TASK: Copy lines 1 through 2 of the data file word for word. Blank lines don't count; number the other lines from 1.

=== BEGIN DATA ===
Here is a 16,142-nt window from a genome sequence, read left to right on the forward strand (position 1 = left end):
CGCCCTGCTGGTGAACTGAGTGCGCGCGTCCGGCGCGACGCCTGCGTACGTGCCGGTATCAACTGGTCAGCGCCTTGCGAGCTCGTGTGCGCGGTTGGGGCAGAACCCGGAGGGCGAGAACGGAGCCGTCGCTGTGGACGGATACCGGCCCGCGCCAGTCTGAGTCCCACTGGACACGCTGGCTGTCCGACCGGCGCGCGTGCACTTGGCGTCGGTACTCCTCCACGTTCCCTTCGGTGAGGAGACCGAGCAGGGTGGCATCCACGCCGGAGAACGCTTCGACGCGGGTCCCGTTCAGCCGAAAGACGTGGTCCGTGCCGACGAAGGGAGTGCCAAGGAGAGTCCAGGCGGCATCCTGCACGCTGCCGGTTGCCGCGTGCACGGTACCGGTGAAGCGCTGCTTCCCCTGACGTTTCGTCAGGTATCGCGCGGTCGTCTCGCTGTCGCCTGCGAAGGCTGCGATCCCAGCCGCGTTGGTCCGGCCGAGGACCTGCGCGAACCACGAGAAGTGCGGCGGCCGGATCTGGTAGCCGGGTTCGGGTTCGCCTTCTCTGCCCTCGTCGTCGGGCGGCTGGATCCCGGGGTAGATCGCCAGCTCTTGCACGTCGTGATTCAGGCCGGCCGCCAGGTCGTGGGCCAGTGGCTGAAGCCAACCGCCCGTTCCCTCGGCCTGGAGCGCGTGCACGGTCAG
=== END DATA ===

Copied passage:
Here is a 16,142-nt window from a genome sequence, read left to right on the forward strand (position 1 = left end):
CGCCCTGCTGGTGAACTGAGTGCGCGCGTCCGGCGCGACGCCTGCGTACGTGCCGGTATCAACTGGTCAGCGCCTTGCGAGCTCGTGTGCGCGGTTGGGGCAGAACCCGGAGGGCGAGAACGGAGCCGTCGCTGTGGACGGATACCGGCCCGCGCCAGTCTGAGTCCCACTGGACACGCTGGCTGTCCGACCGGCGCGCGTGCACTTGGCGTCGGTACTCCTCCACGTTCCCTTCGGTGAGGAGACCGAGCAGGGTGGCATCCACGCCGGAGAACGCTTCGACGCGGGTCCCGTTCAGCCGAAAGACGTGGTCCGTGCCGACGAAGGGAGTGCCAAGGAGAGTCCAGGCGGCATCCTGCACGCTGCCGGTTGCCGCGTGCACGGTACCGGTGAAGCGCTGCTTCCCCTGACGTTTCGTCAGGTATCGCGCGGTCGTCTCGCTGTCGCCTGCGAAGGCTGCGATCCCAGCCGCGTTGGTCCGGCCGAGGACCTGCGCGAACCACGAGAAGTGCGGCGGCCGGATCTGGTAGCCGGGTTCGGGTTCGCCTTCTCTGCCCTCGTCGTCGGGCGGCTGGATCCCGGGGTAGATCGCCAGCTCTTGCACGTCGTGATTCAGGCCGGCCGCCAGGTCGTGGGCCAGTGGCTGAAGCCAACCGCCCGTTCCCTCGGCCTGGAGCGCGTGCACGGTCAG